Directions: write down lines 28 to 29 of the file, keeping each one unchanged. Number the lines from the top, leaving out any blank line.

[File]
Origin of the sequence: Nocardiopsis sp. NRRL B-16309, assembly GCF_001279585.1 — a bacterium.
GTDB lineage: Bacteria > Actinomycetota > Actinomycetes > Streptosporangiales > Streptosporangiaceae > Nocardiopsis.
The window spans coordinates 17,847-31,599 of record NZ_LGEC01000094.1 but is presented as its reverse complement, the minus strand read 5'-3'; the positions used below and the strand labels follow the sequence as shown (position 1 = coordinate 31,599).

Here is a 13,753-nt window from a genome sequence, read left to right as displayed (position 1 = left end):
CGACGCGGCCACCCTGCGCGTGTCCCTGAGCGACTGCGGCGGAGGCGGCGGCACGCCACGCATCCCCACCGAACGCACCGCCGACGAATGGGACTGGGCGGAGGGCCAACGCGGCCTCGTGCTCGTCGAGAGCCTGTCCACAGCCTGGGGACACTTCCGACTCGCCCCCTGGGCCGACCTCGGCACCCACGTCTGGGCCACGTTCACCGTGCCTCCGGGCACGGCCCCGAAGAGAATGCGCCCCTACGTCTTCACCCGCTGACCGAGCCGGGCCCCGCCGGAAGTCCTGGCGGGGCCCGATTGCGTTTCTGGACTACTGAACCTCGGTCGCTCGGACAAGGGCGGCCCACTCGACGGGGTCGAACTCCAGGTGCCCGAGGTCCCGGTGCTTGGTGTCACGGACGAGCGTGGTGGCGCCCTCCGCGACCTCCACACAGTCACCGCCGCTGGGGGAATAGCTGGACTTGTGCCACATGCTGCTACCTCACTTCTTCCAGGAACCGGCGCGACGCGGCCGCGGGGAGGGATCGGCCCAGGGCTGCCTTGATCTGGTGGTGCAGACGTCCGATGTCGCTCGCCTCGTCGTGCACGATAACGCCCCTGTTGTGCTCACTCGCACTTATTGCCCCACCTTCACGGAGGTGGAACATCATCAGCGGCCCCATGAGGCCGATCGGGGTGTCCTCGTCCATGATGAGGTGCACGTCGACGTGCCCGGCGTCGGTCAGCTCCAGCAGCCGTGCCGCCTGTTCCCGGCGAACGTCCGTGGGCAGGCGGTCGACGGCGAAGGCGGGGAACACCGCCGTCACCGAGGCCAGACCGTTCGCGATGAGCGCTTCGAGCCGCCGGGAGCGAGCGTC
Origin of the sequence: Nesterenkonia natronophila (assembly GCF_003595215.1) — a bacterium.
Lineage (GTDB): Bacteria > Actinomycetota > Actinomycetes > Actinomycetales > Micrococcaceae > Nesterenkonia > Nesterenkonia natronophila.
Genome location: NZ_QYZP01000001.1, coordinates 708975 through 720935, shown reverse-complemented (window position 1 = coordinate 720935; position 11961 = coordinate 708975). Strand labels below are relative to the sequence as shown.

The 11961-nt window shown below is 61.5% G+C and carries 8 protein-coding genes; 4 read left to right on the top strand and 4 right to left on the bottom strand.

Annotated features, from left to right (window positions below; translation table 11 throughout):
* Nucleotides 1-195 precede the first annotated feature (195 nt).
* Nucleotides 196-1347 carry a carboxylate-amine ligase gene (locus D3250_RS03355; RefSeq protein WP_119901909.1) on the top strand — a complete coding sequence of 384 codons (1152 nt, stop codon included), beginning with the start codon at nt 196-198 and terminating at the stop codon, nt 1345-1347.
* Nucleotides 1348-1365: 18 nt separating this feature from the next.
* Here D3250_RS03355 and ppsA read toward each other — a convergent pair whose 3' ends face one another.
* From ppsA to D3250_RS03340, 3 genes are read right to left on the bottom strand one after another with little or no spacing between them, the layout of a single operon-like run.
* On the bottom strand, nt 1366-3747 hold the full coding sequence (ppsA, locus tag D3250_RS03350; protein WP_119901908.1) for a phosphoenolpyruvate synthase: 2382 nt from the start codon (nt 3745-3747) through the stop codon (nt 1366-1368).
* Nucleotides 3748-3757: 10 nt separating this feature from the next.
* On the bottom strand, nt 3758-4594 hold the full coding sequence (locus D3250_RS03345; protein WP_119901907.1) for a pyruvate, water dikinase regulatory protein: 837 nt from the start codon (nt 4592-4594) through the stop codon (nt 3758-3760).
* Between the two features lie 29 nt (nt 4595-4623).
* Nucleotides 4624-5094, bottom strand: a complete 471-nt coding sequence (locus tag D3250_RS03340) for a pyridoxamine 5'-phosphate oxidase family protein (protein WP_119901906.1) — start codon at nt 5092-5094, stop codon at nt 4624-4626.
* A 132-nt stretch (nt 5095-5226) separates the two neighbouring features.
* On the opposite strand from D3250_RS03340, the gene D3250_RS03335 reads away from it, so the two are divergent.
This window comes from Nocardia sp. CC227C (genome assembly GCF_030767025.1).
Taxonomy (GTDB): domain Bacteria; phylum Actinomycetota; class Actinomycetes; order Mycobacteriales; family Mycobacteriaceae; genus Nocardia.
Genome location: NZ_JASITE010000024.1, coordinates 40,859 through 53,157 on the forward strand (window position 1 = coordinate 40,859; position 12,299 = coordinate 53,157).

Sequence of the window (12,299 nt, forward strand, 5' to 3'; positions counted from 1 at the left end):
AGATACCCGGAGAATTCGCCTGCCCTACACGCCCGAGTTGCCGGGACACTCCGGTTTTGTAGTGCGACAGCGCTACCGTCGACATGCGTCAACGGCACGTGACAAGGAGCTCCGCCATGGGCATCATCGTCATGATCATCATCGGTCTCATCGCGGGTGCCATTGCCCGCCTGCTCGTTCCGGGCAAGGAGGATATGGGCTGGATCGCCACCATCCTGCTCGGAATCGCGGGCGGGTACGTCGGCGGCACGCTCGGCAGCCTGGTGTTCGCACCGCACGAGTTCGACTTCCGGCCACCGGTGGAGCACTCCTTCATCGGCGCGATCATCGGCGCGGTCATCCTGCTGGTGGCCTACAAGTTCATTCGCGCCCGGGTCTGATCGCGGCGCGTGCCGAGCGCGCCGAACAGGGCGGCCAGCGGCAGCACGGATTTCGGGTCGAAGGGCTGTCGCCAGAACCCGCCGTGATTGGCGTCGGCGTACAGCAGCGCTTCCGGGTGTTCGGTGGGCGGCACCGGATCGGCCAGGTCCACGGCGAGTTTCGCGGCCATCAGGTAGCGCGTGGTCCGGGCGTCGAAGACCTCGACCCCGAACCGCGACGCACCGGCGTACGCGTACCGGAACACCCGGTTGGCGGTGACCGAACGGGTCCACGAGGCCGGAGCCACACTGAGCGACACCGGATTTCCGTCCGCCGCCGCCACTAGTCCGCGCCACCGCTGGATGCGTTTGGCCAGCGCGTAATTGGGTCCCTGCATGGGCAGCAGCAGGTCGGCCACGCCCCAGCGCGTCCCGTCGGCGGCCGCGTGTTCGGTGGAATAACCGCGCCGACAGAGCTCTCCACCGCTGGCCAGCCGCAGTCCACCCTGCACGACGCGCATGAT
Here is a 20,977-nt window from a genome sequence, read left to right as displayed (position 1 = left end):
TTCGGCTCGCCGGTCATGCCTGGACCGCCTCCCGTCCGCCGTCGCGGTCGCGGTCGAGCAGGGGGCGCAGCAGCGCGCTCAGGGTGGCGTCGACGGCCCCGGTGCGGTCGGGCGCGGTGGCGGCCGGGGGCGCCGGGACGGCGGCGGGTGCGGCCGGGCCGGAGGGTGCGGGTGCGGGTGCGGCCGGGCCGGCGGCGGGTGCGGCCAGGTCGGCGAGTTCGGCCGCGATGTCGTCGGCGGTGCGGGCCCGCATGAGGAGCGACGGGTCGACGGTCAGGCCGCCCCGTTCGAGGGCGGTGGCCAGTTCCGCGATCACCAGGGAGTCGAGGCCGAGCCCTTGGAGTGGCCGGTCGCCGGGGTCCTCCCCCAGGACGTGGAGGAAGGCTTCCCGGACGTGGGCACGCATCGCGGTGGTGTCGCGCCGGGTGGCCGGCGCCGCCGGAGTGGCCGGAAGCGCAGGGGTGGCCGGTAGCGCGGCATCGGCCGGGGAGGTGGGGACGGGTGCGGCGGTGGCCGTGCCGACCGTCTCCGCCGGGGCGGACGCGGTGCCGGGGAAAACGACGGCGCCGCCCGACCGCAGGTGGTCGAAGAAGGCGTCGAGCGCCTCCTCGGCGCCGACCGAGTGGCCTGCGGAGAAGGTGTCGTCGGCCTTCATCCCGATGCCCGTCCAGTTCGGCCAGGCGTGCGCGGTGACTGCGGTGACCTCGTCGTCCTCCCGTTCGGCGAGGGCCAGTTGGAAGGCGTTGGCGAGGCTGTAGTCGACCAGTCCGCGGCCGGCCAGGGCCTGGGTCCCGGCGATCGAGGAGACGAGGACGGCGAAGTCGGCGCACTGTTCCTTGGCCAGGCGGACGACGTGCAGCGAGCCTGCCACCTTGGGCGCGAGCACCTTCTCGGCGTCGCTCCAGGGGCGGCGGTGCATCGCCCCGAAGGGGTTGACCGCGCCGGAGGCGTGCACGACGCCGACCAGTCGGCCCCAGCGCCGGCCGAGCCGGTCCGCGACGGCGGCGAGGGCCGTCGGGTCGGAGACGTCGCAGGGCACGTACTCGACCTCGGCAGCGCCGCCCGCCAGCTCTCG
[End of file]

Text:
Here is a 20,977-nt window from a genome sequence, read left to right as displayed (position 1 = left end):
TTCGGCTCGCCGGTCATGCCTGGACCGCCTCCCGTCCGCCGTCGCGGTCGCGGTCGAGCAGGGGGCGCAGCAGCGCGCTCAGGGTGGCGTCGACGGCCCCGGTGCGGTCGGGCGCGGTGGCGGCCGGGGGCGCCGGGACGGCGGCGGGTGCGGCCGGGCCGGAGGGTGCGGGTGCGGGTGCGGCCGGGCCGGCGGCGGGTGCGGCCAGGTCGGCGAGTTCGGCCGCGATGTCGTCGGCGGTGCGGGCCCGCATGAGGAGCGACGGGTCGACGGTCAGGCCGCCCCGTTCGAGGGCGGTGGCCAGTTCCGCGATCACCAGGGAGTCGAGGCCGAGCCCTTGGAGTGGCCGGTCGCCGGGGTCCTCCCCCAGGACGTGGAGGAAGGCTTCCCGGACGTGGGCACGCATCGCGGTGGTGTCGCGCCGGGTGGCCGGCGCCGCCGGAGTGGCCGGAAGCGCAGGGGTGGCCGGTAGCGCGGCATCGGCCGGGGAGGTGGGGACGGGTGCGGCGGTGGCCGTGCCGACCGTCTCCGCCGGGGCGGACGCGGTGCCGGGGAAAACGACGGCGCCGCCCGACCGCAGGTGGTCGAAGAAGGCGTCGAGCGCCTCCTCGGCGCCGACCGAGTGGCCTGCGGAGAAGGTGTCGTCGGCCTTCATCCCGATGCCCGTCCAGTTCGGCCAGGCGTGCGCGGTGACTGCGGTGACCTCGTCGTCCTCCCGTTCGGCGAGGGCCAGTTGGAAGGCGTTGGCGAGGCTGTAGTCGACCAGTCCGCGGCCGGCCAGGGCCTGGGTCCCGGCGATCGAGGAGACGAGGACGGCGAAGTCGGCGCACTGTTCCTTGGCCAGGCGGACGACGTGCAGCGAGCCTGCCACCTTGGGCGCGAGCACCTTCTCGGCGTCGCTCCAGGGGCGGCGGTGCATCGCCCCGAAGGGGTTGACCGCGCCGGAGGCGTGCACGACGCCGACCAGTCGGCCCCAGCGCCGGCCGAGCCGGTCCGCGACGGCGGCGAGGGCCGTCGGGTCGGAGACGTCGCAGGGCACGTACTCGACCTCGGCAGCGCCGCCCGCCAGCTCTCG